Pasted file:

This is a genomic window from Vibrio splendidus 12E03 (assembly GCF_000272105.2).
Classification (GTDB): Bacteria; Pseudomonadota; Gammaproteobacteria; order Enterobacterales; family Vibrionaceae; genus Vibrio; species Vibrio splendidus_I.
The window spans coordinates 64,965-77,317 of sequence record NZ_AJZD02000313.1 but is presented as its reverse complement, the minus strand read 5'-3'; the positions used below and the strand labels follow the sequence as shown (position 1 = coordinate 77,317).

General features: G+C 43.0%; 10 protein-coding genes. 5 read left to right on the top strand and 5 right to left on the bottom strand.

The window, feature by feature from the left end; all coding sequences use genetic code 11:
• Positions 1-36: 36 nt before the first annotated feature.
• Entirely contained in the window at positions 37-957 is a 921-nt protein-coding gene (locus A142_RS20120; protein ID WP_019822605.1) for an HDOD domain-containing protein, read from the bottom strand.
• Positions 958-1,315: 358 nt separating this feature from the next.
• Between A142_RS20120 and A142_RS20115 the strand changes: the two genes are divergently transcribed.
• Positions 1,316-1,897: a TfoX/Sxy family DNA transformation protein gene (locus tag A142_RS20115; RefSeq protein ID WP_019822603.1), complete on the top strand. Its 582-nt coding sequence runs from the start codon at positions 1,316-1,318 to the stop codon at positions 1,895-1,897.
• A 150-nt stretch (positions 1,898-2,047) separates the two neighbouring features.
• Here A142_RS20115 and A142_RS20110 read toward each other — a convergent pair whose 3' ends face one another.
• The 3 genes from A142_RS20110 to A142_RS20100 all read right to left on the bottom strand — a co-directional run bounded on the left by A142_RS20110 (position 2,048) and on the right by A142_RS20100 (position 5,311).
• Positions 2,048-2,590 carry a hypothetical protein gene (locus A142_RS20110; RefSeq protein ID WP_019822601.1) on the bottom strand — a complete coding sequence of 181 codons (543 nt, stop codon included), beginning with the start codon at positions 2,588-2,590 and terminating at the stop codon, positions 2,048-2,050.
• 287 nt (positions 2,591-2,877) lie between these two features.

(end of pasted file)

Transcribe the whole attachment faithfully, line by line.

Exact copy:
This is a genomic window from Vibrio splendidus 12E03 (assembly GCF_000272105.2).
Classification (GTDB): Bacteria; Pseudomonadota; Gammaproteobacteria; order Enterobacterales; family Vibrionaceae; genus Vibrio; species Vibrio splendidus_I.
The window spans coordinates 64,965-77,317 of sequence record NZ_AJZD02000313.1 but is presented as its reverse complement, the minus strand read 5'-3'; the positions used below and the strand labels follow the sequence as shown (position 1 = coordinate 77,317).

General features: G+C 43.0%; 10 protein-coding genes. 5 read left to right on the top strand and 5 right to left on the bottom strand.

The window, feature by feature from the left end; all coding sequences use genetic code 11:
• Positions 1-36: 36 nt before the first annotated feature.
• Entirely contained in the window at positions 37-957 is a 921-nt protein-coding gene (locus A142_RS20120; protein ID WP_019822605.1) for an HDOD domain-containing protein, read from the bottom strand.
• Positions 958-1,315: 358 nt separating this feature from the next.
• Between A142_RS20120 and A142_RS20115 the strand changes: the two genes are divergently transcribed.
• Positions 1,316-1,897: a TfoX/Sxy family DNA transformation protein gene (locus tag A142_RS20115; RefSeq protein ID WP_019822603.1), complete on the top strand. Its 582-nt coding sequence runs from the start codon at positions 1,316-1,318 to the stop codon at positions 1,895-1,897.
• A 150-nt stretch (positions 1,898-2,047) separates the two neighbouring features.
• Here A142_RS20115 and A142_RS20110 read toward each other — a convergent pair whose 3' ends face one another.
• The 3 genes from A142_RS20110 to A142_RS20100 all read right to left on the bottom strand — a co-directional run bounded on the left by A142_RS20110 (position 2,048) and on the right by A142_RS20100 (position 5,311).
• Positions 2,048-2,590 carry a hypothetical protein gene (locus A142_RS20110; RefSeq protein ID WP_019822601.1) on the bottom strand — a complete coding sequence of 181 codons (543 nt, stop codon included), beginning with the start codon at positions 2,588-2,590 and terminating at the stop codon, positions 2,048-2,050.
• 287 nt (positions 2,591-2,877) lie between these two features.